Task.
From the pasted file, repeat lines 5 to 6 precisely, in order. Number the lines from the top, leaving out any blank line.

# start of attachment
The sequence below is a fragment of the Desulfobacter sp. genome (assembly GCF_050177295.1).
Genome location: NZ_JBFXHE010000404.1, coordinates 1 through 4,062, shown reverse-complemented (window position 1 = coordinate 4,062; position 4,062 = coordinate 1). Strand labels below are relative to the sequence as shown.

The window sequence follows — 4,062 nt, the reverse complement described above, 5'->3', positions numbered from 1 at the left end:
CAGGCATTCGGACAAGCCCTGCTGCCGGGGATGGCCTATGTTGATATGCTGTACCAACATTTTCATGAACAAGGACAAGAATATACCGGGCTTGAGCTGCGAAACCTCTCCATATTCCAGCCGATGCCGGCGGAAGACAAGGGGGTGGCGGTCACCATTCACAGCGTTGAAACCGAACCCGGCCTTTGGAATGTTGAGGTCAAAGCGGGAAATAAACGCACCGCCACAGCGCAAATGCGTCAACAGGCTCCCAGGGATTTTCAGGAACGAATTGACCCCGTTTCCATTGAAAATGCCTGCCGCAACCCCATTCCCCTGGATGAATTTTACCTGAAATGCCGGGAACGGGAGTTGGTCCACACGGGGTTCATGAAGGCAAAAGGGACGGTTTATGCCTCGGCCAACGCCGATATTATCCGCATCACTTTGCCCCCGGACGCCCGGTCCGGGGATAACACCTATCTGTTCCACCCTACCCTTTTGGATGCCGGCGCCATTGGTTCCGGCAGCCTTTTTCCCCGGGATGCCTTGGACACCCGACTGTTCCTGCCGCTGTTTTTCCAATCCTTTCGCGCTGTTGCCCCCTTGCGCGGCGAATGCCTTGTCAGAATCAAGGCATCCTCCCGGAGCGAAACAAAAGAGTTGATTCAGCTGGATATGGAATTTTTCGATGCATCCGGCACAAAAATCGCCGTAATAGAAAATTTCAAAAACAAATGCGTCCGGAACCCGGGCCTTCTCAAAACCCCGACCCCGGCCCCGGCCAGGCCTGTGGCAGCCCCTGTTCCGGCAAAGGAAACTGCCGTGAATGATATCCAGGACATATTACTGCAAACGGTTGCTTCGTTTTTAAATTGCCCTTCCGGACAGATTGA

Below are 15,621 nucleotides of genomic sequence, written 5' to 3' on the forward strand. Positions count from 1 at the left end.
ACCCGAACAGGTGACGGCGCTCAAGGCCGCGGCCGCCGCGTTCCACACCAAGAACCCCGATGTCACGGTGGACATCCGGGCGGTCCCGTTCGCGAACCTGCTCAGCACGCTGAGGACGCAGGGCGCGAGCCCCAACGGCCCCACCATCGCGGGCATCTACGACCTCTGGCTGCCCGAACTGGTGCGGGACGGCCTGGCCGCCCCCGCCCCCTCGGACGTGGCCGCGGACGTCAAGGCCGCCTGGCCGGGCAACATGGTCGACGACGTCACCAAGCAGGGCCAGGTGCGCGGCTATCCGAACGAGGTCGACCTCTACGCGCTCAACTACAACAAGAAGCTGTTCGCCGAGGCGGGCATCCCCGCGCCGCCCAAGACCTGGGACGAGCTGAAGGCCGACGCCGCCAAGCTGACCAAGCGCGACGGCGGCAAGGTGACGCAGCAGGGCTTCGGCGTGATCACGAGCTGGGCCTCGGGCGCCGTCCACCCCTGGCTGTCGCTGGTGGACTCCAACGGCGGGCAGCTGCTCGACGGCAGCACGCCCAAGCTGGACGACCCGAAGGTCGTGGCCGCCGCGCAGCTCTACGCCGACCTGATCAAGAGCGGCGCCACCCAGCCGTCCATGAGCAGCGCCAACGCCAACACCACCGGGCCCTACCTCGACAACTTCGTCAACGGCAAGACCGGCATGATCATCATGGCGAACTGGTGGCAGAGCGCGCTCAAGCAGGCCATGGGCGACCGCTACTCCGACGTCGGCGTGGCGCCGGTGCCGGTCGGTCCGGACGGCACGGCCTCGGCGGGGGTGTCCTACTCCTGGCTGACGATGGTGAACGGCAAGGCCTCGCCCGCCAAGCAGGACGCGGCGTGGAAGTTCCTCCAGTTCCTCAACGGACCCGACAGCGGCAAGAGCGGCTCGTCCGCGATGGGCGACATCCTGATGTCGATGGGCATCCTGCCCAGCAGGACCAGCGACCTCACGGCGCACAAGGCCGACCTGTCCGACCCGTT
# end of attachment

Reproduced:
Below are 15,621 nucleotides of genomic sequence, written 5' to 3' on the forward strand. Positions count from 1 at the left end.
ACCCGAACAGGTGACGGCGCTCAAGGCCGCGGCCGCCGCGTTCCACACCAAGAACCCCGATGTCACGGTGGACATCCGGGCGGTCCCGTTCGCGAACCTGCTCAGCACGCTGAGGACGCAGGGCGCGAGCCCCAACGGCCCCACCATCGCGGGCATCTACGACCTCTGGCTGCCCGAACTGGTGCGGGACGGCCTGGCCGCCCCCGCCCCCTCGGACGTGGCCGCGGACGTCAAGGCCGCCTGGCCGGGCAACATGGTCGACGACGTCACCAAGCAGGGCCAGGTGCGCGGCTATCCGAACGAGGTCGACCTCTACGCGCTCAACTACAACAAGAAGCTGTTCGCCGAGGCGGGCATCCCCGCGCCGCCCAAGACCTGGGACGAGCTGAAGGCCGACGCCGCCAAGCTGACCAAGCGCGACGGCGGCAAGGTGACGCAGCAGGGCTTCGGCGTGATCACGAGCTGGGCCTCGGGCGCCGTCCACCCCTGGCTGTCGCTGGTGGACTCCAACGGCGGGCAGCTGCTCGACGGCAGCACGCCCAAGCTGGACGACCCGAAGGTCGTGGCCGCCGCGCAGCTCTACGCCGACCTGATCAAGAGCGGCGCCACCCAGCCGTCCATGAGCAGCGCCAACGCCAACACCACCGGGCCCTACCTCGACAACTTCGTCAACGGCAAGACCGGCATGATCATCATGGCGAACTGGTGGCAGAGCGCGCTCAAGCAGGCCATGGGCGACCGCTACTCCGACGTCGGCGTGGCGCCGGTGCCGGTCGGTCCGGACGGCACGGCCTCGGCGGGGGTGTCCTACTCCTGGCTGACGATGGTGAACGGCAAGGCCTCGCCCGCCAAGCAGGACGCGGCGTGGAAGTTCCTCCAGTTCCTCAACGGACCCGACAGCGGCAAGAGCGGCTCGTCCGCGATGGGCGACATCCTGATGTCGATGGGCATCCTGCCCAGCAGGACCAGCGACCTCACGGCGCACAAGGCCGACCTGTCCGACCCGTT